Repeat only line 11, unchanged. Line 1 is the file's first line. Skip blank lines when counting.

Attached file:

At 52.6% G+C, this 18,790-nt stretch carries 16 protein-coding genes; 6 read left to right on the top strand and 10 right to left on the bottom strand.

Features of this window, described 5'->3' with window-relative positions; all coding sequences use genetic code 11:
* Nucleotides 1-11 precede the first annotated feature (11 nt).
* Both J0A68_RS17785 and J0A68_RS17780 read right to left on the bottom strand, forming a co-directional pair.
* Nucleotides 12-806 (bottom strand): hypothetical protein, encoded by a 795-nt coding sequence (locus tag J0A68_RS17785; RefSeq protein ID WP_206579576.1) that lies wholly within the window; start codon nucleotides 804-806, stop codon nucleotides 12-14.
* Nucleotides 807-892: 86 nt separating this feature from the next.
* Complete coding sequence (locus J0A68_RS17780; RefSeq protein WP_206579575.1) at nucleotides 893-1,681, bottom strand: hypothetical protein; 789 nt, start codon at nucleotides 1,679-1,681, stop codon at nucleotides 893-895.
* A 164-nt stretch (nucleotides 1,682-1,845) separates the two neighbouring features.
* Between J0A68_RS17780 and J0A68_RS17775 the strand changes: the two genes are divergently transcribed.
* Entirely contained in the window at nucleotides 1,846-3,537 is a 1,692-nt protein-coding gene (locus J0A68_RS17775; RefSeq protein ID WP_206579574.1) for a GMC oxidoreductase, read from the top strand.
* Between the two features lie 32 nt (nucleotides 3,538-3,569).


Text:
* Between the two features lie 32 nt (nucleotides 3,538-3,569).